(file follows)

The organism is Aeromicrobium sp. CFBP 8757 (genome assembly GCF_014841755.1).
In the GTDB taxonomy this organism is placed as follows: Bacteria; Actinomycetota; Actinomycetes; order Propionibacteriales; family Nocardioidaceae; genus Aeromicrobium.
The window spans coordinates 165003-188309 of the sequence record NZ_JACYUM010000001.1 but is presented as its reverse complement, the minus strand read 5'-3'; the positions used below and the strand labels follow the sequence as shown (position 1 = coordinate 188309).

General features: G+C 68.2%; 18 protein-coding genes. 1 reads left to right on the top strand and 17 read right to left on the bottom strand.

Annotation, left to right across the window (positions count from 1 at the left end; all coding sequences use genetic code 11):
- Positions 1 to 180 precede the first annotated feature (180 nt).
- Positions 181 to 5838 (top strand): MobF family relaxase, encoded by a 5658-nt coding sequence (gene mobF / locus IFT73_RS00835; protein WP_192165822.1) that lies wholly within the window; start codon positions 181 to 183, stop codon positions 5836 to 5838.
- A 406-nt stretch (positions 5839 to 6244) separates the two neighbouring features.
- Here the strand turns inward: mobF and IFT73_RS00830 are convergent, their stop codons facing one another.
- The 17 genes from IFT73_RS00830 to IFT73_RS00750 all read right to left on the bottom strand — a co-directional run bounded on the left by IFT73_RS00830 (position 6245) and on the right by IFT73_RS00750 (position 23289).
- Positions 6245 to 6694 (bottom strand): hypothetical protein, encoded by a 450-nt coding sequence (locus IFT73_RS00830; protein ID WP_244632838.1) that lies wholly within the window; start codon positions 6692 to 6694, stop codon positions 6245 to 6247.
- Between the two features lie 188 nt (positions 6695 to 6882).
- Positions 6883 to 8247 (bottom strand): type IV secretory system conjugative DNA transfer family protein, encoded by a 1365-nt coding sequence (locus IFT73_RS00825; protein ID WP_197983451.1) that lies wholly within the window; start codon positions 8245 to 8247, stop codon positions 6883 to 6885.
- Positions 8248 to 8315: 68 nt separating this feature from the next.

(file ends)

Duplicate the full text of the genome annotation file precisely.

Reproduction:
The organism is Aeromicrobium sp. CFBP 8757 (genome assembly GCF_014841755.1).
In the GTDB taxonomy this organism is placed as follows: Bacteria; Actinomycetota; Actinomycetes; order Propionibacteriales; family Nocardioidaceae; genus Aeromicrobium.
The window spans coordinates 165003-188309 of the sequence record NZ_JACYUM010000001.1 but is presented as its reverse complement, the minus strand read 5'-3'; the positions used below and the strand labels follow the sequence as shown (position 1 = coordinate 188309).

General features: G+C 68.2%; 18 protein-coding genes. 1 reads left to right on the top strand and 17 read right to left on the bottom strand.

Annotation, left to right across the window (positions count from 1 at the left end; all coding sequences use genetic code 11):
- Positions 1 to 180 precede the first annotated feature (180 nt).
- Positions 181 to 5838 (top strand): MobF family relaxase, encoded by a 5658-nt coding sequence (gene mobF / locus IFT73_RS00835; protein WP_192165822.1) that lies wholly within the window; start codon positions 181 to 183, stop codon positions 5836 to 5838.
- A 406-nt stretch (positions 5839 to 6244) separates the two neighbouring features.
- Here the strand turns inward: mobF and IFT73_RS00830 are convergent, their stop codons facing one another.
- The 17 genes from IFT73_RS00830 to IFT73_RS00750 all read right to left on the bottom strand — a co-directional run bounded on the left by IFT73_RS00830 (position 6245) and on the right by IFT73_RS00750 (position 23289).
- Positions 6245 to 6694 (bottom strand): hypothetical protein, encoded by a 450-nt coding sequence (locus IFT73_RS00830; protein ID WP_244632838.1) that lies wholly within the window; start codon positions 6692 to 6694, stop codon positions 6245 to 6247.
- Between the two features lie 188 nt (positions 6695 to 6882).
- Positions 6883 to 8247 (bottom strand): type IV secretory system conjugative DNA transfer family protein, encoded by a 1365-nt coding sequence (locus IFT73_RS00825; protein ID WP_197983451.1) that lies wholly within the window; start codon positions 8245 to 8247, stop codon positions 6883 to 6885.
- Positions 8248 to 8315: 68 nt separating this feature from the next.